Identification: A shrub that is typically 3' (91 cm) in height,
it sometimes reaches 10' (3 m) high and 15' (4.6 m) wide. Waxy, succulent leaves are up to
8" (20 cm) long and about a fifth as wide. The most recognizable feature of this shrub is its half-flowers, a source of legends like the one below.
Photo by J.M.Garg.
The Hawaiian Legend of the Naupaka Flower
A beautiful woman, a stranger to the village believed to be from the mountains, fell in love
with a village youth. When he rejected her and went back to his sweetheart, the beautiful woman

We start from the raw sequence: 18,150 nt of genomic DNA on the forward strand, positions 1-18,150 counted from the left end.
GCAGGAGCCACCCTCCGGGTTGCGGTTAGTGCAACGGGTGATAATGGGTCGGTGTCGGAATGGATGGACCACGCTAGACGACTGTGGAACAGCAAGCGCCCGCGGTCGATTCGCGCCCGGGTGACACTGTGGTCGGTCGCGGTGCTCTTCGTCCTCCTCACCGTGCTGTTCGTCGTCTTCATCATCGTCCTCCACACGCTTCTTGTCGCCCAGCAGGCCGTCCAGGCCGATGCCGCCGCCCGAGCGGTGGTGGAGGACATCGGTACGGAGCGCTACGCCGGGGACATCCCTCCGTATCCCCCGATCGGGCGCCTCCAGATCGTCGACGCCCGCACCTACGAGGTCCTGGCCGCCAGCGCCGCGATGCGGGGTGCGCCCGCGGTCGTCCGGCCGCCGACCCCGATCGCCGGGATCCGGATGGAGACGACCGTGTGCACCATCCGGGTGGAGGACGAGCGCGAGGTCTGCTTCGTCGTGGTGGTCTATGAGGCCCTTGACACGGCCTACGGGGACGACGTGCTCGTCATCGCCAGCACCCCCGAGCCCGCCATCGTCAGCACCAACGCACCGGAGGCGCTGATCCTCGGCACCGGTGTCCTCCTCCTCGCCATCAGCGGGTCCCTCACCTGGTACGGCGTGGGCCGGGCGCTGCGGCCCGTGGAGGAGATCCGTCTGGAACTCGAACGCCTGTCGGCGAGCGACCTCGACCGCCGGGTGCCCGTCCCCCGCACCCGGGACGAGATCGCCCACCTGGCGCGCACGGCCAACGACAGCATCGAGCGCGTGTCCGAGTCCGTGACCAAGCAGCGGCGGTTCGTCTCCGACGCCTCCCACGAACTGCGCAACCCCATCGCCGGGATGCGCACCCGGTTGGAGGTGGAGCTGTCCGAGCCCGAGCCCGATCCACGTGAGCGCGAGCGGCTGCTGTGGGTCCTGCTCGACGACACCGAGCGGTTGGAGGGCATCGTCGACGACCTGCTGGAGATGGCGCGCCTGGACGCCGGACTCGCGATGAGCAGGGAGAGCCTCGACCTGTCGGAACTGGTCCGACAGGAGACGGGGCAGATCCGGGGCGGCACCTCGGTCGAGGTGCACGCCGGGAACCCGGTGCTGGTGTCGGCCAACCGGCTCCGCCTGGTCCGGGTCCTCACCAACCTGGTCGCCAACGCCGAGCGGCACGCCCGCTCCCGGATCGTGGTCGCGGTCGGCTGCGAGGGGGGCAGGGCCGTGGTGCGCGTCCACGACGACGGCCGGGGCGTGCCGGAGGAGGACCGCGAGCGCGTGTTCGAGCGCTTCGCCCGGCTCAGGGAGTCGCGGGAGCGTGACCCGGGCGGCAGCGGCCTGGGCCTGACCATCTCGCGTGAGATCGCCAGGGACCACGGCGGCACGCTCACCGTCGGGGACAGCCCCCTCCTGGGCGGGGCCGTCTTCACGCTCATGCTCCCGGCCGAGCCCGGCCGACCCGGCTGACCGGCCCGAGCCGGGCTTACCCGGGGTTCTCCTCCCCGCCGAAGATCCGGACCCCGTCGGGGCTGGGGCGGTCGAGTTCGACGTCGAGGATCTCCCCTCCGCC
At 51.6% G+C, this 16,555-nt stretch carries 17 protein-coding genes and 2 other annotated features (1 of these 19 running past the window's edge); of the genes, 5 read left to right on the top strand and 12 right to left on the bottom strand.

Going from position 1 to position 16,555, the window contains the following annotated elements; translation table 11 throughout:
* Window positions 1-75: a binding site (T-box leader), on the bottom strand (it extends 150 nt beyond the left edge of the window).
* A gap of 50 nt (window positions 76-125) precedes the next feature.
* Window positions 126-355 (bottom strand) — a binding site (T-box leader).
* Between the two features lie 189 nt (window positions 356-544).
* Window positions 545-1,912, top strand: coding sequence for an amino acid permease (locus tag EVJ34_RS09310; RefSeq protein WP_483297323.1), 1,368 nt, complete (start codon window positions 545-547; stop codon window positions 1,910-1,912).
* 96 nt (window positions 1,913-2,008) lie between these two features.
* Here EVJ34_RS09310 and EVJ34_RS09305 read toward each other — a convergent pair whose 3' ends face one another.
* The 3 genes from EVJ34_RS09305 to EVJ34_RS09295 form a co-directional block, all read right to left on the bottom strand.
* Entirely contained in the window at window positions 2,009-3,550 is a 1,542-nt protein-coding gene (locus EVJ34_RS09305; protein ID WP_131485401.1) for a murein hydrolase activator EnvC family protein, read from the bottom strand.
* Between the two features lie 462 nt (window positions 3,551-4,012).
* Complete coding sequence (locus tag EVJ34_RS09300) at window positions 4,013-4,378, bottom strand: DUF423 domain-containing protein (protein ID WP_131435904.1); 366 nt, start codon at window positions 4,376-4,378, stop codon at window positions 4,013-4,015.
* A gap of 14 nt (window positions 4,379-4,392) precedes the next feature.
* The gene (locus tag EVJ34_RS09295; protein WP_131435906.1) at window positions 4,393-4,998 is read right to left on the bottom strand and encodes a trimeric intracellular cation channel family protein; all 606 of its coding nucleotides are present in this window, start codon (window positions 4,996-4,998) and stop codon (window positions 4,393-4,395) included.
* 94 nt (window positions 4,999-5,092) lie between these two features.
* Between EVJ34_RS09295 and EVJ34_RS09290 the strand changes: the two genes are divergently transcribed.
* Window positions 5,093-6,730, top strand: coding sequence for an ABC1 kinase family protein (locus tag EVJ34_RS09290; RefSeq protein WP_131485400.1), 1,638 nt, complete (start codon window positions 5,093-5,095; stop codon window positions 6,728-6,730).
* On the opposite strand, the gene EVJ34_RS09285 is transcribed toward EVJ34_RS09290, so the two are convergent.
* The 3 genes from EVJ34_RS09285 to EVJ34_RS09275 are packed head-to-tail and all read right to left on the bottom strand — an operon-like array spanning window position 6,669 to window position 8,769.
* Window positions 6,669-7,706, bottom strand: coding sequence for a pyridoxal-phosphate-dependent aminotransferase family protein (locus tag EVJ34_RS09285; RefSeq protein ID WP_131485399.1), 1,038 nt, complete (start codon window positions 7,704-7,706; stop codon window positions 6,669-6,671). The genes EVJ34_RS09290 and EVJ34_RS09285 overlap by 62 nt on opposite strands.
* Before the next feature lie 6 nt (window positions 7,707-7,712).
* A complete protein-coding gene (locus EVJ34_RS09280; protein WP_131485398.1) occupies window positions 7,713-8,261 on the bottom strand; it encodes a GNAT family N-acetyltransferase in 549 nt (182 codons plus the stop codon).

followed him and tore him from his sweetheart's embrace. Anger blazed about the beautiful woman,
and the villagers knew she was Pele, Goddess of Volcanoes. Pele pursued the youth into the
mountains, hurling lava after him. There the gods took pity on the youth and transformed him
into a half flower, the 'mountain naupaka.' Pele shrieked with rage and fled on a river of lava
to the ocean. She overtook the maid, whom the gods turned into a beach naupaka. The
lovers are forever separated, for the half flowers of the youth still bloom alone in the
mountains, and the half flowers of the maiden blossom alone on the beach.